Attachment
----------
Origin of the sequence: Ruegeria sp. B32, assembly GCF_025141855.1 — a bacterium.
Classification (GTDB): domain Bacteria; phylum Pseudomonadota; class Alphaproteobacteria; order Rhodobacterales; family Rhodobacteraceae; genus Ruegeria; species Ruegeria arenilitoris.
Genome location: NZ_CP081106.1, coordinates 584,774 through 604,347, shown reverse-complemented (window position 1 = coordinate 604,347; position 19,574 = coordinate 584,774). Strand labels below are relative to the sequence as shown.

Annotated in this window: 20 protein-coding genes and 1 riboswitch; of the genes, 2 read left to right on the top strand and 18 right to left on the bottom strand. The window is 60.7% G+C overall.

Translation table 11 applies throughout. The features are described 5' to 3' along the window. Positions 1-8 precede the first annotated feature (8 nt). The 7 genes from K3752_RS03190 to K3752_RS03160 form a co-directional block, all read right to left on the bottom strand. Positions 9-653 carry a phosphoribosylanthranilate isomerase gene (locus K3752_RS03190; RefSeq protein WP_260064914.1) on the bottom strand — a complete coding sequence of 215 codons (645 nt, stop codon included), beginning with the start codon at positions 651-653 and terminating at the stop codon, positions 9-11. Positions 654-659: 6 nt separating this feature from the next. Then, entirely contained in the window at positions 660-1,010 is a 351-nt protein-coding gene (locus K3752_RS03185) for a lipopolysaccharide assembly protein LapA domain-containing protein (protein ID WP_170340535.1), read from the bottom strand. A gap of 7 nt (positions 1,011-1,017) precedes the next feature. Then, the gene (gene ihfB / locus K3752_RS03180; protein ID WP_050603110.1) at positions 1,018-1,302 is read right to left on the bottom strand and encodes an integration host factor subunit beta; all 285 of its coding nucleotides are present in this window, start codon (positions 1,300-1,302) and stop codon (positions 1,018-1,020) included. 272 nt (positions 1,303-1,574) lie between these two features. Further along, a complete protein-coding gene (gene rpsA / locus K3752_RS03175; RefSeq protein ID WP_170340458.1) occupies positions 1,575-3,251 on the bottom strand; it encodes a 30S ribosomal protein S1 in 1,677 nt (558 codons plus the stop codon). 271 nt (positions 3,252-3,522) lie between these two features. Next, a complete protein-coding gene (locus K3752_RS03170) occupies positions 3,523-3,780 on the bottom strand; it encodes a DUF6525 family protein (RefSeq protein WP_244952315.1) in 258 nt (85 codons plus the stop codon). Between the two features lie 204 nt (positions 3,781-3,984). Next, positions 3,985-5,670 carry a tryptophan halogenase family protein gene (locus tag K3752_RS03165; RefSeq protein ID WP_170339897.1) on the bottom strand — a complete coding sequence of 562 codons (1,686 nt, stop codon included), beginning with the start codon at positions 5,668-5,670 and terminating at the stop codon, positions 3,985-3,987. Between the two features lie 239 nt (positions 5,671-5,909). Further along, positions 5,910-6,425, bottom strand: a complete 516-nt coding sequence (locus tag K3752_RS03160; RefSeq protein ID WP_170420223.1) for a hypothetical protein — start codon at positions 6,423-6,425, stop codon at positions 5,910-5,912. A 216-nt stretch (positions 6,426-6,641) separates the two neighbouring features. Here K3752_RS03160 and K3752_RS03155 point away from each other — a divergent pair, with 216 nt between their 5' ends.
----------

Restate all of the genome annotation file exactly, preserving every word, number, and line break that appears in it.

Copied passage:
Origin of the sequence: Ruegeria sp. B32, assembly GCF_025141855.1 — a bacterium.
Classification (GTDB): domain Bacteria; phylum Pseudomonadota; class Alphaproteobacteria; order Rhodobacterales; family Rhodobacteraceae; genus Ruegeria; species Ruegeria arenilitoris.
Genome location: NZ_CP081106.1, coordinates 584,774 through 604,347, shown reverse-complemented (window position 1 = coordinate 604,347; position 19,574 = coordinate 584,774). Strand labels below are relative to the sequence as shown.

Annotated in this window: 20 protein-coding genes and 1 riboswitch; of the genes, 2 read left to right on the top strand and 18 right to left on the bottom strand. The window is 60.7% G+C overall.

Translation table 11 applies throughout. The features are described 5' to 3' along the window. Positions 1-8 precede the first annotated feature (8 nt). The 7 genes from K3752_RS03190 to K3752_RS03160 form a co-directional block, all read right to left on the bottom strand. Positions 9-653 carry a phosphoribosylanthranilate isomerase gene (locus K3752_RS03190; RefSeq protein WP_260064914.1) on the bottom strand — a complete coding sequence of 215 codons (645 nt, stop codon included), beginning with the start codon at positions 651-653 and terminating at the stop codon, positions 9-11. Positions 654-659: 6 nt separating this feature from the next. Then, entirely contained in the window at positions 660-1,010 is a 351-nt protein-coding gene (locus K3752_RS03185) for a lipopolysaccharide assembly protein LapA domain-containing protein (protein ID WP_170340535.1), read from the bottom strand. A gap of 7 nt (positions 1,011-1,017) precedes the next feature. Then, the gene (gene ihfB / locus K3752_RS03180; protein ID WP_050603110.1) at positions 1,018-1,302 is read right to left on the bottom strand and encodes an integration host factor subunit beta; all 285 of its coding nucleotides are present in this window, start codon (positions 1,300-1,302) and stop codon (positions 1,018-1,020) included. 272 nt (positions 1,303-1,574) lie between these two features. Further along, a complete protein-coding gene (gene rpsA / locus K3752_RS03175; RefSeq protein ID WP_170340458.1) occupies positions 1,575-3,251 on the bottom strand; it encodes a 30S ribosomal protein S1 in 1,677 nt (558 codons plus the stop codon). 271 nt (positions 3,252-3,522) lie between these two features. Next, a complete protein-coding gene (locus K3752_RS03170) occupies positions 3,523-3,780 on the bottom strand; it encodes a DUF6525 family protein (RefSeq protein WP_244952315.1) in 258 nt (85 codons plus the stop codon). Between the two features lie 204 nt (positions 3,781-3,984). Next, positions 3,985-5,670 carry a tryptophan halogenase family protein gene (locus tag K3752_RS03165; RefSeq protein ID WP_170339897.1) on the bottom strand — a complete coding sequence of 562 codons (1,686 nt, stop codon included), beginning with the start codon at positions 5,668-5,670 and terminating at the stop codon, positions 3,985-3,987. Between the two features lie 239 nt (positions 5,671-5,909). Further along, positions 5,910-6,425, bottom strand: a complete 516-nt coding sequence (locus tag K3752_RS03160; RefSeq protein ID WP_170420223.1) for a hypothetical protein — start codon at positions 6,423-6,425, stop codon at positions 5,910-5,912. A 216-nt stretch (positions 6,426-6,641) separates the two neighbouring features. Here K3752_RS03160 and K3752_RS03155 point away from each other — a divergent pair, with 216 nt between their 5' ends.